Nebraska Department of Agriculture Director Greg Ibach sailed through his Senate confirmation hearing Thursday with no apparent bumps in the road.

Ibach was nominated by President Donald Trump to serve as U.S. Department of Agriculture undersecretary for marketing and regulatory programs and appears positioned to gain confirmation once the Senate Agriculture Committee sends its recommendation to the floor.

Ibach has been Nebraska's ag director for 12 years.

Answering questions from committee members during a 70-minute hearing with two USDA nominees, Ibach dodged Democratic Sen. Debbie Stabenow's query as to whether he would "advocate strongly to the White House to protect the USDA budget" in the wake of the president's recommendations for sharp reductions in USDA spending.

"I commit to doing the best job I can with the resources that Congress designates," Ibach responded, while "look(ing) for efficiences" in the USDA budget.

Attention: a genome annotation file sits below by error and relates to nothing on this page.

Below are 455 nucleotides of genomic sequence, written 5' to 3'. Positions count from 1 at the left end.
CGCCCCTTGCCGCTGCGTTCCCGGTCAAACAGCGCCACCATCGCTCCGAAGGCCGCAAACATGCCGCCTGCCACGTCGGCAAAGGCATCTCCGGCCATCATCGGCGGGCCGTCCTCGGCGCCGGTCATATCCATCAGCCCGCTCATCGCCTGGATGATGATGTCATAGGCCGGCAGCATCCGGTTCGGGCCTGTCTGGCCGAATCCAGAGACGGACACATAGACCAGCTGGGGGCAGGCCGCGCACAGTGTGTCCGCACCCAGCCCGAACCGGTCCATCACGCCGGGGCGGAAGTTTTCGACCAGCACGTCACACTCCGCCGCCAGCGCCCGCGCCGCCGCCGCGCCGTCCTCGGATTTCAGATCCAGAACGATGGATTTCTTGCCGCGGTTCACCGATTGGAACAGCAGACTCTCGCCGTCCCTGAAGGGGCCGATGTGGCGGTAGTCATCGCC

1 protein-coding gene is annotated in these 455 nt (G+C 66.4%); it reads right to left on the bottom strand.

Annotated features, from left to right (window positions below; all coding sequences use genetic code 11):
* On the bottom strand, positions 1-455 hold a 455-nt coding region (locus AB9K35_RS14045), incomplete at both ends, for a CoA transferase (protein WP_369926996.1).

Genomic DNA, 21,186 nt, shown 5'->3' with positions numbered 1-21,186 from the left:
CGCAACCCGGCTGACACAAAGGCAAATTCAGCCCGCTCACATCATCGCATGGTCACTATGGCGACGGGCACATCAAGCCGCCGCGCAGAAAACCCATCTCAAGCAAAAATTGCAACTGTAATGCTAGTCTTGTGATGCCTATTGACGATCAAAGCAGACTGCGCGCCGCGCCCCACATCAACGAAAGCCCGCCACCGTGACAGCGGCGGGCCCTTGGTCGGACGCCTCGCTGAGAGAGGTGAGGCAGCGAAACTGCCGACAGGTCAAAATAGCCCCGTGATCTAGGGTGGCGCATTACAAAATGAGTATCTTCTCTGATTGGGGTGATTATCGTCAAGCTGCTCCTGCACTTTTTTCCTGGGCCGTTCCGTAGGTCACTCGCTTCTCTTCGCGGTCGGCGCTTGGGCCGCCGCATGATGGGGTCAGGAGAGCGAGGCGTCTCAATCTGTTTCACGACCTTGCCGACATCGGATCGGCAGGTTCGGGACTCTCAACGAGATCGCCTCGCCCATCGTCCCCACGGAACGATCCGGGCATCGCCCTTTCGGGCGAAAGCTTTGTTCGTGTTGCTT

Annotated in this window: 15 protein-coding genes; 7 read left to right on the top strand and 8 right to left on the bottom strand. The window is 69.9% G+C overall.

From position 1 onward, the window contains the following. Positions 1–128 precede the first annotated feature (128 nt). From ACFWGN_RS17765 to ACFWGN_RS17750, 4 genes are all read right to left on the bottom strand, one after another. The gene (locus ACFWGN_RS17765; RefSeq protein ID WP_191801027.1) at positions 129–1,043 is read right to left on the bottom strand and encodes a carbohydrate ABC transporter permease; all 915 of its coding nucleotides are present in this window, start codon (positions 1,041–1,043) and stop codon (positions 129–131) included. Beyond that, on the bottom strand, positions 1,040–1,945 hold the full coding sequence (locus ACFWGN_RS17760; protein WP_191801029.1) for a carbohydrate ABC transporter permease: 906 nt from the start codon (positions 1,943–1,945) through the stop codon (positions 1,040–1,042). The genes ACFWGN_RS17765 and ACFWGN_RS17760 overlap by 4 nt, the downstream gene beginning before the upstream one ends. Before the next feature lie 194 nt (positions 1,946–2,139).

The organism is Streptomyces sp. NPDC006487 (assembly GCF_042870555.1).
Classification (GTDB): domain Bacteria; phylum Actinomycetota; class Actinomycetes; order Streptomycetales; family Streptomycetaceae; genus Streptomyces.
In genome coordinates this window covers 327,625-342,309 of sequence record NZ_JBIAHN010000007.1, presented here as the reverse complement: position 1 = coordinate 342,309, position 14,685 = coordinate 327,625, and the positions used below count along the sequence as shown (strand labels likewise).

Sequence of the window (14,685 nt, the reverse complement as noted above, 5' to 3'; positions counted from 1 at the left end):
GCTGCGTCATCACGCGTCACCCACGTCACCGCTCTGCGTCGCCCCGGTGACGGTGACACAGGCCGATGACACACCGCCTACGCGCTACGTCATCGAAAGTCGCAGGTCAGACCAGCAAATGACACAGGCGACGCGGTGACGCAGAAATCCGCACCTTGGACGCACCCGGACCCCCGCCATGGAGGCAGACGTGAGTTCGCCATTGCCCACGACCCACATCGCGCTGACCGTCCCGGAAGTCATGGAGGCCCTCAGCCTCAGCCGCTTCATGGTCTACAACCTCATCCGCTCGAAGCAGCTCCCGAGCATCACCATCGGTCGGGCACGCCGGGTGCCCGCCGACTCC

Stabenow, a Michigan senator who serves as the ranking Democratic member of the committee, said "we need strong advocates as well."

Ibach told the committee that he is a farmer himself, operating a cow/calf and row crop farm in Nebraska. His family farm is near Sumner, which is in Dawson County near Lexington.

As USDA undersecretary, he said, he would pledge to "represent and promote the interest of farmers and ranchers" while overseeing programs that regulate them.

Ibach said he would focus on how "regulatory programs and promotional programs can improve opportunities" in agriculture.

"Our farm has weathered many difficult times," Ibach told the committee, and those experiences have taught him the importance of "persistent communication and teamwork."

Sens. Deb Fischer and Ben Sasse urged the committee to approve Ibach's nomination and Rep. Adrian Smith provided his support by attending the Senate hearing.

"He is immersed in agriculture," Fischer told the committee.

"He built his entire career on honesty and hustle," Sasse said. "He would bring a personal vigor to the USDA."

Ibach was first appointed state director of agriculture by former Gov. Mike Johanns, who later served as U.S. secretary of agriculture.

Former Gov. Dave Heineman and Gov. Pete Ricketts reappointed Ibach when they assumed office.

The USDA undersecretary for marketing and regulatory programs supervises policy development and day-to-day operations of agricultural marketing, animal and plant health inspection, grain inspection, and packers and stockyards administration.

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